MARINE BIOLOGY
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LIFE

Book review: The Cultural Lives of Whales and Dolphins - discoveries to sing about

PUBLISHED : Saturday, 24 January, 2015, 10:32pm
UPDATED : Monday, 26 January, 2015, 11:31am

The Cultural Lives of Whales and Dolphins
by Hal Whitehead and Luke Rendell
University of Chicago Press

On my last visit to the Azores - those black volcanic islands set adrift in the middle of the Atlantic - underwater photographer Andrew Sutton and I watched a pod of sperm whales at play. We were not only watching the world's biggest predators, but also the animals with the largest brains, communicating with one another in the most intense, sensual manner.

Hal Whitehead and Luke Rendell have been studying sperm whales, and other cetaceans, for a combined total of 50 years. Zoned-out freaks of the 1960s generation saw these marine mammals as aliens; now it's time to ask serious questions. Do cetaceans have a culture? Can a non-human culture exist? And if so, how does that change our responsibility towards other species?

Modern whale science is a recent discipline. It only really began with that psychic shift in the late 1960s. Until then, whales had been a locus of fearful wonder, or an industrial resource. That changed in 1967 when scientists Roger Payne and Scott McVay lowered their hydrophones into the ocean and recorded the song of the humpback whale. In an instant, an animal hitherto regarded as dumb, and unable to protest its abuse, acquired a voice capable of delivering a melodious, fluid, abstract threnody.

Whitehead's and Rendell's chapter on whale song is key to their provocative, brilliant book. We now know these songs are evidence of what they term the first non-human cultural revolution.

Humpbacks on the east coast of Australia, for instance, learn their song from those on the west coast. The songs change from year to year, subtly shifting in tone and composition, as if a new hit version has been released and every whale is keen to follow the fashion. The songs are clearly part of the mating process, but why do they display such an elaborate expression (some last for more than 24 hours)?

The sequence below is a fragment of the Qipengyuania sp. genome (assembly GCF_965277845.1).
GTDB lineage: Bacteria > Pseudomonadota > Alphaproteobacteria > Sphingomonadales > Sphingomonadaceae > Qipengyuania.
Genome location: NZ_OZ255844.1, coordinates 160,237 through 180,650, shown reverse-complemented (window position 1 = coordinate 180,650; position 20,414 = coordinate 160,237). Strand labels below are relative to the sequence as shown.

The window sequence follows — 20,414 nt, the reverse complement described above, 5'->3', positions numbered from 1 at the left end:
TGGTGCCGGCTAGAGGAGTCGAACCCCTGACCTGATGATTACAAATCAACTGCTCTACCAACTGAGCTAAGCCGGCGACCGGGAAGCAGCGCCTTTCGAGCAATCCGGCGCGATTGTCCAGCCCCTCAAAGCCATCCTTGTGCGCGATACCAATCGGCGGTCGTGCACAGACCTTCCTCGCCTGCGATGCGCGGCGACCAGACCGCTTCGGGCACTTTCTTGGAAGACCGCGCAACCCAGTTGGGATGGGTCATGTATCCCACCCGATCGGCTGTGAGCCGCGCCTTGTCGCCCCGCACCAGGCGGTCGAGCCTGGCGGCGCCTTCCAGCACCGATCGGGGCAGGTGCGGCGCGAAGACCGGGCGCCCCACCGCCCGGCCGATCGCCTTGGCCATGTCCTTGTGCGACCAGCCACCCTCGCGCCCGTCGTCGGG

The authors examine two theories. First, that the songs signify belonging and bettering among the males, a reassurance of culture in common, a secret code or call to assembly. Second, females are attracted to new songs.

Where the humpback has its song, the sperm whale has its clicks, produced by that giant head - in fact, an extended nose. Filled with spermaceti oil (early hunters believed this to be the animal's semen, hence its name), it functions as the natural world's most complex sound generator. The oil has bioacoustical properties, amplifying the clicks produced by an organ behind the animal's nostrils. Jet engine-level decibels stun its prey - large fish or squid. But the sounds can also be used more subtly, to communicate.

The final chapters of this groundbreaking and beautifully produced book pose stunning questions, and tease out outrageous answers. If culture exists in cetaceans, have they developed an equivalent moral sense of right and wrong? Yes, say the authors.

Guardian News & Media